Additional components include medication management, nutrition, education, and psychosocial support, which are essential modalities to cope with episodic musculoskeletal flare-ups, relieve any fears or anxiety associated with exercise, and help promote long-term exercise adherence.14  Importantly, EDS/G-HSD patients report fear of injury, often described as kinesiophobia, and fatigue as barriers to physical activity.15  Collectively, kinesiophobia, fatigue, pain, and respiratory symptoms may lead to exercise-avoidance,16 which can perpetuate physical deconditioning in these patients leading to more difficulty in performing physical activity and exercise.15,17

Educational components in rehabilitation programs may be beneficial for EDS/G-HSD patients in addressing these barriers. Safety considerations include regular medical supervision, monitoring exertional tolerance, avoidance of high impact activities, and balancing co-morbidities such as postural orthostatic tachycardia syndrome.10  More importantly, working with centers of EDS excellence is important to harness the expertise in managing the multi-systemic nature of EDS/G-HSD.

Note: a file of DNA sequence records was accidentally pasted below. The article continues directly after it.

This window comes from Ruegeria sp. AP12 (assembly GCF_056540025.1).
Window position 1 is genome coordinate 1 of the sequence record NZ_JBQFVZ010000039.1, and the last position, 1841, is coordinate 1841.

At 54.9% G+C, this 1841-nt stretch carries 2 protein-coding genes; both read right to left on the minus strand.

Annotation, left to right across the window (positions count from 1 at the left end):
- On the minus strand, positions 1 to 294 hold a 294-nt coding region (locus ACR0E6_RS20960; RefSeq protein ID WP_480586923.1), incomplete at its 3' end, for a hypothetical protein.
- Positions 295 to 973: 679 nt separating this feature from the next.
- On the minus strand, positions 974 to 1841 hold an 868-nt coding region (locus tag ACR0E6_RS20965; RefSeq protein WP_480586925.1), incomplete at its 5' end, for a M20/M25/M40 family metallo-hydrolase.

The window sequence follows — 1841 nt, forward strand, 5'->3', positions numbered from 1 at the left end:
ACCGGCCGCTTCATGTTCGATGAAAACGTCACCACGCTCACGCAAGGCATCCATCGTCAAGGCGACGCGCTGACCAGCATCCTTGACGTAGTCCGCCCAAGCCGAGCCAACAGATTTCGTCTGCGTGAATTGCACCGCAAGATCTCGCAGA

In summary, respiratory symptoms are prevalent in individuals with EDS and G-HSD and rehabilitation programs addressing aerobic, strength, flexibility/stretching, and respiratory muscle training may be opportunities to improve respiratory symptoms in addition to musculoskeletal function, energy conservation strategies, and quality of life. Rehabilitation programs addressing educational components can help with disease management and promote an active lifestyle. Thus, it is possible that some EDS/G-HSD patients, especially those presenting with respiratory symptoms, may be managed in cardiac or pulmonary rehabilitation programs if a specialized EDS rehab program is not available, but close collaboration with EDS specialists is critical in managing this multi-systemic condition in rehabilitation.            

Conflicts: None to Report

Funding: DR receives research salary support from the Sandra Faire and Ivan Fecan Professorship in Rehabilitation Medicine and Temerty Faculty of Medicine, University of Toronto.